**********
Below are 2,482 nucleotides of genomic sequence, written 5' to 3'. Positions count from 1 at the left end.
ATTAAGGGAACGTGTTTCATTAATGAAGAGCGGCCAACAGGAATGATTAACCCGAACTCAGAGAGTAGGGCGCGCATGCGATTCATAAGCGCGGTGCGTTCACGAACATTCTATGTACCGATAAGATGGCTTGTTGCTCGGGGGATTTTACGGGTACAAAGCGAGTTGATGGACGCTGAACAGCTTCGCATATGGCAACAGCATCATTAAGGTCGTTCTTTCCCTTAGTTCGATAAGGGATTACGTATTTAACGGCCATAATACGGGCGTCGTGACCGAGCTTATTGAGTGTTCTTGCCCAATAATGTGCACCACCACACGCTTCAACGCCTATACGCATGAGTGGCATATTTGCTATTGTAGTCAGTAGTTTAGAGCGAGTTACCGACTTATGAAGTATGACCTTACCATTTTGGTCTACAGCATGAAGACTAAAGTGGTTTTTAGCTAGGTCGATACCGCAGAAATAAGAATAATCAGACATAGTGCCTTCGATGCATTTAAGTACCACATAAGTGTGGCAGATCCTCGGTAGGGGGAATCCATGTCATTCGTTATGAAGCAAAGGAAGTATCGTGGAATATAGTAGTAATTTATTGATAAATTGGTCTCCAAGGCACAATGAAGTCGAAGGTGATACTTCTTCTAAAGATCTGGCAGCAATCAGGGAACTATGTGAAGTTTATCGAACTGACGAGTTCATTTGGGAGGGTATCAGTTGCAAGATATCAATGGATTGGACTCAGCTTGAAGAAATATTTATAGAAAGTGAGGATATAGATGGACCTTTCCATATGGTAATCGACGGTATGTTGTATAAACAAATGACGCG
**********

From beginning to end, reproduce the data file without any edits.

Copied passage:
Below are 2,482 nucleotides of genomic sequence, written 5' to 3'. Positions count from 1 at the left end.
ATTAAGGGAACGTGTTTCATTAATGAAGAGCGGCCAACAGGAATGATTAACCCGAACTCAGAGAGTAGGGCGCGCATGCGATTCATAAGCGCGGTGCGTTCACGAACATTCTATGTACCGATAAGATGGCTTGTTGCTCGGGGGATTTTACGGGTACAAAGCGAGTTGATGGACGCTGAACAGCTTCGCATATGGCAACAGCATCATTAAGGTCGTTCTTTCCCTTAGTTCGATAAGGGATTACGTATTTAACGGCCATAATACGGGCGTCGTGACCGAGCTTATTGAGTGTTCTTGCCCAATAATGTGCACCACCACACGCTTCAACGCCTATACGCATGAGTGGCATATTTGCTATTGTAGTCAGTAGTTTAGAGCGAGTTACCGACTTATGAAGTATGACCTTACCATTTTGGTCTACAGCATGAAGACTAAAGTGGTTTTTAGCTAGGTCGATACCGCAGAAATAAGAATAATCAGACATAGTGCCTTCGATGCATTTAAGTACCACATAAGTGTGGCAGATCCTCGGTAGGGGGAATCCATGTCATTCGTTATGAAGCAAAGGAAGTATCGTGGAATATAGTAGTAATTTATTGATAAATTGGTCTCCAAGGCACAATGAAGTCGAAGGTGATACTTCTTCTAAAGATCTGGCAGCAATCAGGGAACTATGTGAAGTTTATCGAACTGACGAGTTCATTTGGGAGGGTATCAGTTGCAAGATATCAATGGATTGGACTCAGCTTGAAGAAATATTTATAGAAAGTGAGGATATAGATGGACCTTTCCATATGGTAATCGACGGTATGTTGTATAAACAAATGACGCG